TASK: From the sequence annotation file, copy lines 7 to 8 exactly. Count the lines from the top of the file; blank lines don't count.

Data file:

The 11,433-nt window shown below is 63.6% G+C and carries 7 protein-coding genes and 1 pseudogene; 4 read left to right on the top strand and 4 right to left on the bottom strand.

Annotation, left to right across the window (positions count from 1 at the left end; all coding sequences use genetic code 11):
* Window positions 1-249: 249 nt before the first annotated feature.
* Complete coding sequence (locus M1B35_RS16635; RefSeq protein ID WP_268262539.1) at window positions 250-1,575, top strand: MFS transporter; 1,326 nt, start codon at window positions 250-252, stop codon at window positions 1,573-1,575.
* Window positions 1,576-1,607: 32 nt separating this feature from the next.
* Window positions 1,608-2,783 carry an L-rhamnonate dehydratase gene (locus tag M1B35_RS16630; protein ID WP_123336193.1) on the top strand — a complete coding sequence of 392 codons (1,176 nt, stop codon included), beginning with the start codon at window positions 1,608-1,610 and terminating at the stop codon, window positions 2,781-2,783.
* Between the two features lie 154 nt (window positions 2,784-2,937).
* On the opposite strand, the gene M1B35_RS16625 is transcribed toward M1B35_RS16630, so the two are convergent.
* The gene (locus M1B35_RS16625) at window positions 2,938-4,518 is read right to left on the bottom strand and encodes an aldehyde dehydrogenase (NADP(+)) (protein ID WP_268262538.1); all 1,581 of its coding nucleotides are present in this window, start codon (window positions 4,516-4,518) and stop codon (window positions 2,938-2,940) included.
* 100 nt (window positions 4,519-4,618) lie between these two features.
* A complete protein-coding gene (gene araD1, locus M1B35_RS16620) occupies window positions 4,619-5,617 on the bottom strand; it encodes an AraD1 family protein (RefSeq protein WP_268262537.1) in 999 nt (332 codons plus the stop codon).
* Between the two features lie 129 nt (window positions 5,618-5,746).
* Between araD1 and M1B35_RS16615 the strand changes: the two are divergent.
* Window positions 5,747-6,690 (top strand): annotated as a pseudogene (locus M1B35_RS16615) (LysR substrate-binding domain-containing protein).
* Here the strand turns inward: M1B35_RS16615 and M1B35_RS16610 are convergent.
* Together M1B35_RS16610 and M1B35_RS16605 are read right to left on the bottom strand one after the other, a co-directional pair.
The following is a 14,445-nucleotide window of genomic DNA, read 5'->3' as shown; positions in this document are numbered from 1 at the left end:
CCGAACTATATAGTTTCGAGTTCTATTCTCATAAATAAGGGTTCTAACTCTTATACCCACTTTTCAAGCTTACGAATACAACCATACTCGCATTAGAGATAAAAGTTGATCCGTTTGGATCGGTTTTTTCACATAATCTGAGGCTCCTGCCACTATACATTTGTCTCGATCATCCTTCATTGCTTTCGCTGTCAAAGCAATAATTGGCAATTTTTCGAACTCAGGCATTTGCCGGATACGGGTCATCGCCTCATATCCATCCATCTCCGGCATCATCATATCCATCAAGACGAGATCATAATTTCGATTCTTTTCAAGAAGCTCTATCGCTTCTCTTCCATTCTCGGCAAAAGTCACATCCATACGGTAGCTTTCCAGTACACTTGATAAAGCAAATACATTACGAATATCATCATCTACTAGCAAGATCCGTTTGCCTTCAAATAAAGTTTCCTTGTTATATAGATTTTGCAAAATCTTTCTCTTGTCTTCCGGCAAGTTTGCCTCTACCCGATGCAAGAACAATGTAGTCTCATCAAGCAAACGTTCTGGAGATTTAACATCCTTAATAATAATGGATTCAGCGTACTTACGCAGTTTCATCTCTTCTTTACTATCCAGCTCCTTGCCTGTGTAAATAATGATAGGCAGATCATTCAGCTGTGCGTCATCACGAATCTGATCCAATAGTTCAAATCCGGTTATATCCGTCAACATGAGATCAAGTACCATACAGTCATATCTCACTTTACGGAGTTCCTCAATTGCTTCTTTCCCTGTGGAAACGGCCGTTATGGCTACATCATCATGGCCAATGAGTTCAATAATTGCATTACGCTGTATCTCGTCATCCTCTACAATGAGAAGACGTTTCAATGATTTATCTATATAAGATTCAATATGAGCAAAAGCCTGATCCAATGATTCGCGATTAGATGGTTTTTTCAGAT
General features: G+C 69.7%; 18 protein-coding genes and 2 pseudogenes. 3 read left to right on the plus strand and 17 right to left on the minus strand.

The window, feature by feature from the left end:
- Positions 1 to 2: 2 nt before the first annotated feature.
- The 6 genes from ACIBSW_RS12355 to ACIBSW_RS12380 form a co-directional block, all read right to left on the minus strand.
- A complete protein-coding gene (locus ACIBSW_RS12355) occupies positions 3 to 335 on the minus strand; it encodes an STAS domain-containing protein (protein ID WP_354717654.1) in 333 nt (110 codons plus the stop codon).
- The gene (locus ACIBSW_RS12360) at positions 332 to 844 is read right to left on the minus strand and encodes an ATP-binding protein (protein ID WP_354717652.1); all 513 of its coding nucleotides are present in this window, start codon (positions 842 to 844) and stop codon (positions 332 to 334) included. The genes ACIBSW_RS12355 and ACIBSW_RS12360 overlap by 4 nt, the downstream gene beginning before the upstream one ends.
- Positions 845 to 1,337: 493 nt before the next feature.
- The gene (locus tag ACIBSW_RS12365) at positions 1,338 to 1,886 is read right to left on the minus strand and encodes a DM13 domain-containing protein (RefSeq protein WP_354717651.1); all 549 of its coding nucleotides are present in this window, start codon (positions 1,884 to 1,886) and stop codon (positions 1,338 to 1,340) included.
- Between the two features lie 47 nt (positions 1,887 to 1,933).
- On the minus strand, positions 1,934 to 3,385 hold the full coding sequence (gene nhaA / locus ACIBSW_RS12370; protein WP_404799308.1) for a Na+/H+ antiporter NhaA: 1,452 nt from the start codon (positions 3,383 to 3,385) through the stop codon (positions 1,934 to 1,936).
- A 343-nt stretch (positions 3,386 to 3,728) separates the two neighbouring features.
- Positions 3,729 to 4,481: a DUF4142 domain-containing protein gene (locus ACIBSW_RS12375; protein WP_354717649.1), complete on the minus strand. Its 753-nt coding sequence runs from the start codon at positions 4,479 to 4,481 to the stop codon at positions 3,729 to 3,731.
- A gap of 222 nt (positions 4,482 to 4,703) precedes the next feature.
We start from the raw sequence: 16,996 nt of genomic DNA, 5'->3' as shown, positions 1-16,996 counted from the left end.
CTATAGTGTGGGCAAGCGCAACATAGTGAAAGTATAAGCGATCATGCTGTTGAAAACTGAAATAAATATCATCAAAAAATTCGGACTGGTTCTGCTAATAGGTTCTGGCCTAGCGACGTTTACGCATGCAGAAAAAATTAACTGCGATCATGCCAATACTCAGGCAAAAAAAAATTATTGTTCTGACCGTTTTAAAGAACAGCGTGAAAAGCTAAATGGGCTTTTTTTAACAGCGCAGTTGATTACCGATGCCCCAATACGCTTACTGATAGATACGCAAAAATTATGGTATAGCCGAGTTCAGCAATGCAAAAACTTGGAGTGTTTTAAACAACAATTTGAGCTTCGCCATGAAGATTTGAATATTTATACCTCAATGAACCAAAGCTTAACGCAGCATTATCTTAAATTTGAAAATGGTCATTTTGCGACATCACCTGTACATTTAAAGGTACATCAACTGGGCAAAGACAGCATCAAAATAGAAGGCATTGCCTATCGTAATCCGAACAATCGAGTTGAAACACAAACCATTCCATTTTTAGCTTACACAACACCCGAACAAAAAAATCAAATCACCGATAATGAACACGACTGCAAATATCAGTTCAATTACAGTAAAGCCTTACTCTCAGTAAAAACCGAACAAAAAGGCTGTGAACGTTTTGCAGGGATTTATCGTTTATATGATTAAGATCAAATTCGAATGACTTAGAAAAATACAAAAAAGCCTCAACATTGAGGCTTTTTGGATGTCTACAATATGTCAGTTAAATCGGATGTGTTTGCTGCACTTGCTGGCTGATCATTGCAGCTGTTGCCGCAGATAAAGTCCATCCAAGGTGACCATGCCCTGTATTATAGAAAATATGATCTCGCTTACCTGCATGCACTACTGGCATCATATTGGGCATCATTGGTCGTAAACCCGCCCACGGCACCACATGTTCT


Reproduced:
* Between the two features lie 154 nt (window positions 2,784-2,937).
* On the opposite strand, the gene M1B35_RS16625 is transcribed toward M1B35_RS16630, so the two are convergent.